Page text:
ArticleDecember 30th, 2020
Educator Voice: How to help educators manage stress during the pandemicCoronavirusEducationUncategorized
Photo by FREDERIC J. BROWN/AFP via Getty Images.
By Dr. Tina Boogren, author and associate for Solution Tree and Marzano Resources, and former teacher, Denver, Colorado
Educators whom I work with often point out the sting of being villainized now after being regarded as heroes last spring.
This is the first year where I feel like new teachers are faring better than veterans. But new or veteran, when I ask teachers what phase they’re currently in, they say overwhelmingly “survival” phase. This is across the board — including all states, all positions, no matter how many years of experience — they’ve been in survival mode since March. That’s a long time to be in such a difficult place.
This is the first year where I feel like new teachers are faring better than veterans.
Our veteran teachers seem to be negatively impacted the most. This makes sense when you consider the fact that our expert/most experienced educators spent years perfecting their craft when they got the rug pulled out from underneath them last March; it makes them feel like first-year teachers again.
“I feel like a brand new teacher,” says Leyna Hanan, veteran educator in New York City during a PBS NewsHour EXTRA Zoom call.
No one likes to feel incompetent; especially those who have worked so hard to become experts. And for many folks, just when they start to get the hang of things, everything changes again. For example, teachers move from distance learning to hybrid and then back to distance, with very little prep time or support. Combine these stressors with taking care of their own families, fear of the virus, etc., and you have a recipe for burnout for sure.
When we don’t have a sense of order, predictability or fairness, we don’t feel safe and it’s safe to say that many educators feel like they have indeed lost those things this year, which adds to the fear of the virus itself.
We’ve needed to take better care of the adults in the buildings for a long time now, and with the challenges of this year, it’s all coming to a head.
Safety is the second level of Maslow’s hierarchy and when we don’t have it, we can’t pay attention; this is true for both adults and students. Fear then produces anxiety which is overwhelmingly the number one cited emotion among educators right now. And when we’re anxious, we’re not our best selves, and our students desperately need us to be our best selves — especially now.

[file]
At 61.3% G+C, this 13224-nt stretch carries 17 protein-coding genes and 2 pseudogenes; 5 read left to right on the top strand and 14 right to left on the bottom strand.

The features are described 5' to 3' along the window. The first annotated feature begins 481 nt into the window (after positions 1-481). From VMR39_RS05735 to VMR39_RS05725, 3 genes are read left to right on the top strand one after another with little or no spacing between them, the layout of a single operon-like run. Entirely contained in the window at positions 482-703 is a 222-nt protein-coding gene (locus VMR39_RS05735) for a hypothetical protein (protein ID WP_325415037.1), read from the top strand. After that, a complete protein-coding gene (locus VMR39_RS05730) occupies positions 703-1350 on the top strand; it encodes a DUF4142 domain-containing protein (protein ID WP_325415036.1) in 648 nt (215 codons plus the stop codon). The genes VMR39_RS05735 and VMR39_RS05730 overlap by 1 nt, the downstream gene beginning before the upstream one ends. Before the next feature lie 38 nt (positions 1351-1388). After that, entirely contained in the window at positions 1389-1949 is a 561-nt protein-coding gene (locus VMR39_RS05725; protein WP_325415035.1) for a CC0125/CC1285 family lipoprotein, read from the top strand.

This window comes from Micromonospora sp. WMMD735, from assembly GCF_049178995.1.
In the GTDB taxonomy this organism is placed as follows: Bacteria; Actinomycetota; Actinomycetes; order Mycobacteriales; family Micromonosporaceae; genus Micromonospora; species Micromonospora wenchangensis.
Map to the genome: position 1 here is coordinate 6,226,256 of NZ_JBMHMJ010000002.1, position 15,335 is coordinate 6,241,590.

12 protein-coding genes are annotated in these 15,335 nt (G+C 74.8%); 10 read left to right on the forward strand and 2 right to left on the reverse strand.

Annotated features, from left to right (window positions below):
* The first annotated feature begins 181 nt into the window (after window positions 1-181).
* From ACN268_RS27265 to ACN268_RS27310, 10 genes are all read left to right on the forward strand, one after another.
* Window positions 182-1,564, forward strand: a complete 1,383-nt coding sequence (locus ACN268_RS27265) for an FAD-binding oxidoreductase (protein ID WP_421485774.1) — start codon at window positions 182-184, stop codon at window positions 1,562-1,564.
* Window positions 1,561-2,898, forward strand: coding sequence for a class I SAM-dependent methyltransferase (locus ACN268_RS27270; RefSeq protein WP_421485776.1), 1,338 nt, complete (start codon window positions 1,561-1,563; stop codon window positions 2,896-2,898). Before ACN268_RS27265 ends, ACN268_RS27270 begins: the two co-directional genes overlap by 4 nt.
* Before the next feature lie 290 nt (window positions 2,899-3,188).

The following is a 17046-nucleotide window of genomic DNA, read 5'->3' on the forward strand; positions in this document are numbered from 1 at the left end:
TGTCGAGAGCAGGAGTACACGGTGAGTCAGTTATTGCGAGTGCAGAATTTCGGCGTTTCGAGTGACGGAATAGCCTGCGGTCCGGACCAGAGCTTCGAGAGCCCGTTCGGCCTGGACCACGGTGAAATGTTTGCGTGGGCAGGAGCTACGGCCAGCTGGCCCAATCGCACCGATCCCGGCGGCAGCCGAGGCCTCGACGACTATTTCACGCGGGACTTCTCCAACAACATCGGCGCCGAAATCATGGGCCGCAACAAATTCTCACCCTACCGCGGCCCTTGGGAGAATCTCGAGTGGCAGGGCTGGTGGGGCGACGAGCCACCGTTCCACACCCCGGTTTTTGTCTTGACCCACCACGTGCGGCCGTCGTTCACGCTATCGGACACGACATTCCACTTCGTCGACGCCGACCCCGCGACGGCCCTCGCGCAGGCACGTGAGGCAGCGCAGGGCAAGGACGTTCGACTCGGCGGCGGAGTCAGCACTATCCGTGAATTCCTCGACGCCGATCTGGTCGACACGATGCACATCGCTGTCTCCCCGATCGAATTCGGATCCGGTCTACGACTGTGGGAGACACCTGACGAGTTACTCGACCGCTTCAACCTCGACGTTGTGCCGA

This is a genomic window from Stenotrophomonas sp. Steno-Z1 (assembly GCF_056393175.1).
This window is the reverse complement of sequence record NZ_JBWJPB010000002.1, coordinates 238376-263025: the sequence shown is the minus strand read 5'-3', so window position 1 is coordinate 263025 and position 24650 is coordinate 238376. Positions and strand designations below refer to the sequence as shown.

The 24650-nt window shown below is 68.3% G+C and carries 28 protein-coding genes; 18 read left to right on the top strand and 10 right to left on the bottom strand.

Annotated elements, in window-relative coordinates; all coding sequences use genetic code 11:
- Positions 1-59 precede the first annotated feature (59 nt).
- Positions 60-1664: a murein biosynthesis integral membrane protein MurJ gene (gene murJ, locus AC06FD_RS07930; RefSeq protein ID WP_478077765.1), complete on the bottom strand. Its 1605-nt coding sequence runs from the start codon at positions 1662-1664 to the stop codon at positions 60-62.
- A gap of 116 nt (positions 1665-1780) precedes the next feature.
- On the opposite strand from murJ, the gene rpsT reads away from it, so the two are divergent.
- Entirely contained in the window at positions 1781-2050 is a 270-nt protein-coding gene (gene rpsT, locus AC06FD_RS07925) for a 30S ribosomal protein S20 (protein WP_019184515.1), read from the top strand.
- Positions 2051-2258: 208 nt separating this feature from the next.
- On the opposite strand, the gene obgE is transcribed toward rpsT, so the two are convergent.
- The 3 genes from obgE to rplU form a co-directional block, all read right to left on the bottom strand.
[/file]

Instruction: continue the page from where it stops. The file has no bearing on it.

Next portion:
“No one understands you like a fellow teacher,” said Kathryn Vaughn, elementary school art teacher in Tennessee, during a NewsHour EXTRA Zoom call. Kathryn called into while working at her third job, night manager at a car wash.
Giving our educators the tools to truly address their professional wellness needs is essential. Band-aid fixes are nice for a moment, but we also need to be addressing the underlying layers that are at play. Educators are clamoring for tools associated with self-care and professional wellness (I’ve never been busier as this is the work that I do).
We’ve needed to take better care of the adults in the buildings for a long time now, and with the challenges of this year, it’s all coming to a head. My work in this area allows educators to feel seen, valued, and hopeful — which in turn makes them better educators, partners and parents.
My sincere hope is that we don’t see the mass exodus that was originally predicted in the National Education Association (NEA) data. A clearer timeline of when we might get to the other side of this and the vision of a more normal school year next year can bring hope. And with hope, there is the possibility of more teachers staying in their positions.
Dr. Tina Boogren, author and associate for Solution Tree and Marzano Resources, Denver, Colorado. Tina is a former middle school classroom teacher, English department chair, teacher mentor, instructional coach, professional developer, athletic coach and building-level leader. Tina was a 2007 finalist for Colorado Teacher of the Year and received the Douglas County School District Outstanding Teacher Award eight years in a row, from 2002 to 2009.
If you would like to contribute to Educator Voice, NewsHour EXTRA’s blog on how current events affect life for educators or school personnel, please send your idea to Vic Pasquantonio at firstname.lastname@example.org.
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